Congressman Higgins contemplating bid for Minority Leader? 

Rep. Brian Higgins (D-Buffalo) is considering a bid to unseat Rep. Nancy Pelosi (D-San Francisco) as Minority Leader of the House Democrats, says a source close to the Congressman. Pelosi is weathering a storm of critics following a fourth consecutive loosing election for House Democrats, who have been unable to retake the chamber since Pelosi was ousted as Speaker following the 2010 midterm elections.

Such a match up would dramatically illustrate the geographic and economic divides inside the Democratic Party, pitting two very different types of Democrats in an almost assuredly heated battle.

Pelosi is married to a wealthy venture capitalist and lives in San Francisco — a financial center and hub of tech innovation that is simultaneously among the wealthiest places in the world and the most homeless. She is one of the wealthiest and most liberal members of Congress. Her father was the Mayor of Baltimore and her family has been deeply immersed in Democratic Party politics for generations.

Higgins is a less polished, more rough and tumble Irish Democrat from South Buffalo, the same Rust Belt neighborhood that spawned high-profile Trump-backer Carl Paladino. He is the ranking member of the House Homeland Security’s subcommittee on counter intelligence, and sits on House Foreign Affairs committee. He is among the least wealthy members of Congress, harbors a Midwestern policy perspective, and appeals to working class voters in way that Pelosi flatly did not.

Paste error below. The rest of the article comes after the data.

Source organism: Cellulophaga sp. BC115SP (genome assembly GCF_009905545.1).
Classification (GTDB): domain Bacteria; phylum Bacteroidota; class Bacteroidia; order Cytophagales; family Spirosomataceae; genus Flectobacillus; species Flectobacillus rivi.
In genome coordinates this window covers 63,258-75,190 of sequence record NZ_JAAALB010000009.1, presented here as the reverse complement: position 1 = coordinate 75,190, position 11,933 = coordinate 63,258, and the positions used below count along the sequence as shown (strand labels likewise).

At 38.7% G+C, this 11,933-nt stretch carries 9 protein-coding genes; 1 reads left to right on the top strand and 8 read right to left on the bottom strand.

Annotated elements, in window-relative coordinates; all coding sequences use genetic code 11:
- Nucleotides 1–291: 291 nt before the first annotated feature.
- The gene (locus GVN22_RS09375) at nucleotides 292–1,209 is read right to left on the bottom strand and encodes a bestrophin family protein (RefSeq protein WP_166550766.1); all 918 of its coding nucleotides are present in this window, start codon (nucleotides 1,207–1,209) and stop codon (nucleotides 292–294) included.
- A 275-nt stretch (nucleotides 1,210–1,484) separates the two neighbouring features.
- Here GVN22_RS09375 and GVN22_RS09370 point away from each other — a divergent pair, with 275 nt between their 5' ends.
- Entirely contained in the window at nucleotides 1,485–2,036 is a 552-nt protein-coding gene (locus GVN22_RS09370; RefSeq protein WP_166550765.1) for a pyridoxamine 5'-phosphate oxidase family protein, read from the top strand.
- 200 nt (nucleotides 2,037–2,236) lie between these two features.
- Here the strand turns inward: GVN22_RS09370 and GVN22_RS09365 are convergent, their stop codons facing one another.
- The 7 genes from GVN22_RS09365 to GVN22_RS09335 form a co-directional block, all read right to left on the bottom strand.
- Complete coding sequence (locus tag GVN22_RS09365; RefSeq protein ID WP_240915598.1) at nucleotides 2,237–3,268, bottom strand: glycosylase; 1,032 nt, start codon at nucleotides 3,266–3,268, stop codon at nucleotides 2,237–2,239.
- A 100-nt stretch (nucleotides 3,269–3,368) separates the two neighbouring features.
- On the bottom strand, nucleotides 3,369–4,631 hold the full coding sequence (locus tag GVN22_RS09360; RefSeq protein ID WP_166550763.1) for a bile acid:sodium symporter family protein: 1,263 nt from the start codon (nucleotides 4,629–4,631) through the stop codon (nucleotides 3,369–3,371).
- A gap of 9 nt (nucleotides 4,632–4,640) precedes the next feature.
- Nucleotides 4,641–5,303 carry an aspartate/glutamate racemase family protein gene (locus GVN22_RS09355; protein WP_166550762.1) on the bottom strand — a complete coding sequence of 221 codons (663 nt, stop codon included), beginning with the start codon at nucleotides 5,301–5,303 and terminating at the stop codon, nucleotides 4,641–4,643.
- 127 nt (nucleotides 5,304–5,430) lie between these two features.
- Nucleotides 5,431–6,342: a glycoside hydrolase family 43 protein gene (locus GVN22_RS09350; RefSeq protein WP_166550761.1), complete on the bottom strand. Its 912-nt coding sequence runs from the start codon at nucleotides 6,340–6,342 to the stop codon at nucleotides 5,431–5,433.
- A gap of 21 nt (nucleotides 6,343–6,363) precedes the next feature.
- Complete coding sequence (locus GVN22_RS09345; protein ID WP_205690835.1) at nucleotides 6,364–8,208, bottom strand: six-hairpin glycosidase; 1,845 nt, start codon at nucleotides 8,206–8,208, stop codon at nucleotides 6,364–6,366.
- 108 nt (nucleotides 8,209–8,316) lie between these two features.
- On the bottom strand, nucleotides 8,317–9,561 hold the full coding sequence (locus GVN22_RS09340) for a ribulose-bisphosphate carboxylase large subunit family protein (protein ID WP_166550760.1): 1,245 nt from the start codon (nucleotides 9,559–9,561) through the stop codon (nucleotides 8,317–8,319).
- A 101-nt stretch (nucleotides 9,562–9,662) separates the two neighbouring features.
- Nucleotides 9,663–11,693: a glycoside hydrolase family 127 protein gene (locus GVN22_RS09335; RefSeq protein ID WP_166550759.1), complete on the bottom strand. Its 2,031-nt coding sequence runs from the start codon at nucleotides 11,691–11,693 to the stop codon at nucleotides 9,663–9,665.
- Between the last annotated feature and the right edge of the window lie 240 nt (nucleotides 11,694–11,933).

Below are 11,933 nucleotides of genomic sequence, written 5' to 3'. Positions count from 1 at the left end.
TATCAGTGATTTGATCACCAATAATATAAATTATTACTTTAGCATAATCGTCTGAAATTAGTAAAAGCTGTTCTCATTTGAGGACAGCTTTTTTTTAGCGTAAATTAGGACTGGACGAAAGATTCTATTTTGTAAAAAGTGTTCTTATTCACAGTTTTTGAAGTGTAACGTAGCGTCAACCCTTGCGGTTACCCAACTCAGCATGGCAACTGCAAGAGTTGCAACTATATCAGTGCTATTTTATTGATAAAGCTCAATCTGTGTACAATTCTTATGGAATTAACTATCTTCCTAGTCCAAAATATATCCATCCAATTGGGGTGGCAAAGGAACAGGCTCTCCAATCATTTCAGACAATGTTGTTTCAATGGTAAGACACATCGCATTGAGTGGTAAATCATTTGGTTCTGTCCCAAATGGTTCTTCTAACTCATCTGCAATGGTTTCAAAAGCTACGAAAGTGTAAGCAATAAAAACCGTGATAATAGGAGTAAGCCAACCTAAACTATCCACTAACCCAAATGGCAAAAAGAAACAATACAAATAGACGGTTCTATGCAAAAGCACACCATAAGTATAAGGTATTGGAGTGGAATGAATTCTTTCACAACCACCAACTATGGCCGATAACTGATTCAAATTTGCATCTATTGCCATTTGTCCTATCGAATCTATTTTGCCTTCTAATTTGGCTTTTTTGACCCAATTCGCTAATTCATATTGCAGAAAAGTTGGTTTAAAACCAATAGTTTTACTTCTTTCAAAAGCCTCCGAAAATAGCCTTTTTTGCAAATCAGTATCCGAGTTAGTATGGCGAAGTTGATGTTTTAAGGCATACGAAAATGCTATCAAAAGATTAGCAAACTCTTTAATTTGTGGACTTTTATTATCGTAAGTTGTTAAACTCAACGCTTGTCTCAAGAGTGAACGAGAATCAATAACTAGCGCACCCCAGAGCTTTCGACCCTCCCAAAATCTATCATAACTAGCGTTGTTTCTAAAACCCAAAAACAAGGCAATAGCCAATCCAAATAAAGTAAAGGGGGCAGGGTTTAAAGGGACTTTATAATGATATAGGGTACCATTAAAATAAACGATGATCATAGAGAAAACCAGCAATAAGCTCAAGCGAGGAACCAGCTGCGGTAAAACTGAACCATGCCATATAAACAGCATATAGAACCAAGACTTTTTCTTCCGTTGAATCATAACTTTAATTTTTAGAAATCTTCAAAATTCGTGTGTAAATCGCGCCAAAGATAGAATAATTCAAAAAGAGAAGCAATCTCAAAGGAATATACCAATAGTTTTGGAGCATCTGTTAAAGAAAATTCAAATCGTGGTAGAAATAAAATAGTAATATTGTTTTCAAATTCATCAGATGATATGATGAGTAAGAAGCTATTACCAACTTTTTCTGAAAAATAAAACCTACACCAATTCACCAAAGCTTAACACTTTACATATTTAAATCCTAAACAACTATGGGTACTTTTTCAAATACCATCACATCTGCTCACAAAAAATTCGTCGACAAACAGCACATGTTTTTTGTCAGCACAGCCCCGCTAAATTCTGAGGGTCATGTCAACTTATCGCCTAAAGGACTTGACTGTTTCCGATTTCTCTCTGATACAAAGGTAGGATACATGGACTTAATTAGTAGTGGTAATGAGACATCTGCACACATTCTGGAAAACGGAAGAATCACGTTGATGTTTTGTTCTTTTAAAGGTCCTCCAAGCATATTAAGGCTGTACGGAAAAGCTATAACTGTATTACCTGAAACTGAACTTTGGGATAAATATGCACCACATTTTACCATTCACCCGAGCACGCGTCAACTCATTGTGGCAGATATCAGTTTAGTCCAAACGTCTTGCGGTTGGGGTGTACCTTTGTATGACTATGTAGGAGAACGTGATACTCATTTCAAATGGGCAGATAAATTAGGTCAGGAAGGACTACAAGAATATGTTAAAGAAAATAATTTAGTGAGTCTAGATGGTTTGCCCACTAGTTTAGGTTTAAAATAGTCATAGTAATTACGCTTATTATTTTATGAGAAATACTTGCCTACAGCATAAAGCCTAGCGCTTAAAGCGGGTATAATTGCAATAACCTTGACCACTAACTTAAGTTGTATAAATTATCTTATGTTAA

Pelosi is a prolific fundraiser, but Higgins is from Trump country where normal political calculus does not apply. That is to say, if he were to make a bid for Speaker, Higgins will be awarded (rather than punished) by his constituency of Rust Belt moderates who are anti-Washington in tone and temperament. The more money that Pelosi spends to attack him, the more popular he will become among his supporters. Perhaps it can be called the Trump effect.

It is unclear whether Higgins would have the votes to unseat Pelosi, but there is much discontent inside the caucus. For the last six years (and for at least two more) House Democrats have been on the outs — largely irrelevant within the federal government. It has become beyond clear that Pelosi is far too tired, old, and out of touch with middle America to retain her leadership position or to even be an effective spokesperson in the national discourse. Her wealth is off putting and her style is too provincial to the Bay area for the national zeitgeist.

The House tends to host a peculiarly submissive membership. Higgins is a six term member and lacks a chairmanship that would give him policy heft and a platform from which to brand himself. That he would challenge a dinosaur like Pelosi would raise eyebrows, to say the least. Keep your eye on the defense contractors who have the cash and clout to make the leadership change happen. Higgins is a favorite of Honeywell, Lockheed, and Boeing — all of whom tire of Pelosi’s more vocal anti-war views.

But Higgins has been toying with the idea of leaving Congress for a more local and more perky position without the public scrutiny. Some have floated his name as a prospective President of Erie Community College or the University at Buffalo. Others say that Higgins would be a valuable lobbyist for a firm like Moog or Corning, for whom government contracting presents considerable growth opportunities.

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